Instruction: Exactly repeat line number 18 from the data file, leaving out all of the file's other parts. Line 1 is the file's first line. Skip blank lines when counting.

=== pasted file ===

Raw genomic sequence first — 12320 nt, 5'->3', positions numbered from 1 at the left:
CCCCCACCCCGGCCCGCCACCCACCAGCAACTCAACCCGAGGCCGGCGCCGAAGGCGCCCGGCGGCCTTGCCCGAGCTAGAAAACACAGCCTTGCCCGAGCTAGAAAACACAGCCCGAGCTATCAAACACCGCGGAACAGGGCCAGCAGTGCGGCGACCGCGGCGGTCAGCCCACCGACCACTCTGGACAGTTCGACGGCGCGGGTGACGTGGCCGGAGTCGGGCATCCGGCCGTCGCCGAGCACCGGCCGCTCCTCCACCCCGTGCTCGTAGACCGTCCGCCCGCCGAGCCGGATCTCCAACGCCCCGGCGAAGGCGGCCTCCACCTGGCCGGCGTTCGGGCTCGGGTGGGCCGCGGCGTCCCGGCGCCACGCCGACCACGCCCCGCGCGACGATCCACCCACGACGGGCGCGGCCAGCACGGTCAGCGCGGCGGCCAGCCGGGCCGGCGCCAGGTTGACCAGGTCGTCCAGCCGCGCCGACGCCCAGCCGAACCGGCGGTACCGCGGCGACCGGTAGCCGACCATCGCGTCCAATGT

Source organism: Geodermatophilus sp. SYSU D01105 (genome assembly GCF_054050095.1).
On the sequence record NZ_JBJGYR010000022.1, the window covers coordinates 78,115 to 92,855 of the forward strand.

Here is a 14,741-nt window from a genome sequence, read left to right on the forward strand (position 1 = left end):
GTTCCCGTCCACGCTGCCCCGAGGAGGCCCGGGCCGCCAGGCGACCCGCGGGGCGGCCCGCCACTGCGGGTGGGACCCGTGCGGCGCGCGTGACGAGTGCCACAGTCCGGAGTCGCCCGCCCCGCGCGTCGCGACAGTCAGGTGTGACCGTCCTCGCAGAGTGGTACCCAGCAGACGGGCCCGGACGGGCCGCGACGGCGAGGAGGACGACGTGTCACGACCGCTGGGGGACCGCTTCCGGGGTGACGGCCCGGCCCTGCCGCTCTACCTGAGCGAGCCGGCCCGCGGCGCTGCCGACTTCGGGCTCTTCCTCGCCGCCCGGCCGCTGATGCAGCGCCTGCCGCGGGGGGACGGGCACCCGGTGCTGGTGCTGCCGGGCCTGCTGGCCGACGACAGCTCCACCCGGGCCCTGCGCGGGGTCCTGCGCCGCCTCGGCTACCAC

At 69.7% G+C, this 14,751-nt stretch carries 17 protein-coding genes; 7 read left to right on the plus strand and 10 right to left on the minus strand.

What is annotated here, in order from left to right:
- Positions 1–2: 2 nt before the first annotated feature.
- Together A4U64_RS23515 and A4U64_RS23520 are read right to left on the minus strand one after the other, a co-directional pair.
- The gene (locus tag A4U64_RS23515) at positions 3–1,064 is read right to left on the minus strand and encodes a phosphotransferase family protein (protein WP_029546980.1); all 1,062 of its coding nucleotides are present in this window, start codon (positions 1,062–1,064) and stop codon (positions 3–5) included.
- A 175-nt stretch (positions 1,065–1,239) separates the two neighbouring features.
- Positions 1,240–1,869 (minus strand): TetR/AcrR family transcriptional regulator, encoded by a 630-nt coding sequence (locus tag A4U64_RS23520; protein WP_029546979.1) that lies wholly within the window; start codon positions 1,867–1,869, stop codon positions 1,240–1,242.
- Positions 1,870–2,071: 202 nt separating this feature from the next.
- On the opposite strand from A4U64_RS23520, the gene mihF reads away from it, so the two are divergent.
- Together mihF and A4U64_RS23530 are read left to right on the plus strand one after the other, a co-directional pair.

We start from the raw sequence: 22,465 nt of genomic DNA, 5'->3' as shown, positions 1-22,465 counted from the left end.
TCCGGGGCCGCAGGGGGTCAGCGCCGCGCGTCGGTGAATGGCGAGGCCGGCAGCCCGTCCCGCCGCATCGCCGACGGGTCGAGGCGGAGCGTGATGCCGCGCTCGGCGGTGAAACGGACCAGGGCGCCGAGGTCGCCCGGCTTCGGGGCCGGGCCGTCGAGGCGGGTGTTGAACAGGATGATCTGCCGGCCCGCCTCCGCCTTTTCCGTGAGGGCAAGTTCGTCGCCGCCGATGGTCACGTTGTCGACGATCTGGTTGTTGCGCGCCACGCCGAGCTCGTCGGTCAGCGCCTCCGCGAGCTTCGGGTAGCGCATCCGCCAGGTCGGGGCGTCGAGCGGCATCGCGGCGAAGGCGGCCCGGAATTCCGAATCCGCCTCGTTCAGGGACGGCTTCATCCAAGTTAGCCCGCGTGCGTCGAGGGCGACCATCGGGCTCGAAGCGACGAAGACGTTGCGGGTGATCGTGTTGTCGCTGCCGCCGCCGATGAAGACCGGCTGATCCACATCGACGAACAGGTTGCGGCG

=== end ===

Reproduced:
TCCGGGGCCGCAGGGGGTCAGCGCCGCGCGTCGGTGAATGGCGAGGCCGGCAGCCCGTCCCGCCGCATCGCCGACGGGTCGAGGCGGAGCGTGATGCCGCGCTCGGCGGTGAAACGGACCAGGGCGCCGAGGTCGCCCGGCTTCGGGGCCGGGCCGTCGAGGCGGGTGTTGAACAGGATGATCTGCCGGCCCGCCTCCGCCTTTTCCGTGAGGGCAAGTTCGTCGCCGCCGATGGTCACGTTGTCGACGATCTGGTTGTTGCGCGCCACGCCGAGCTCGTCGGTCAGCGCCTCCGCGAGCTTCGGGTAGCGCATCCGCCAGGTCGGGGCGTCGAGCGGCATCGCGGCGAAGGCGGCCCGGAATTCCGAATCCGCCTCGTTCAGGGACGGCTTCATCCAAGTTAGCCCGCGTGCGTCGAGGGCGACCATCGGGCTCGAAGCGACGAAGACGTTGCGGGTGATCGTGTTGTCGCTGCCGCCGCCGATGAAGACCGGCTGATCCACATCGACGAACAGGTTGCGGCG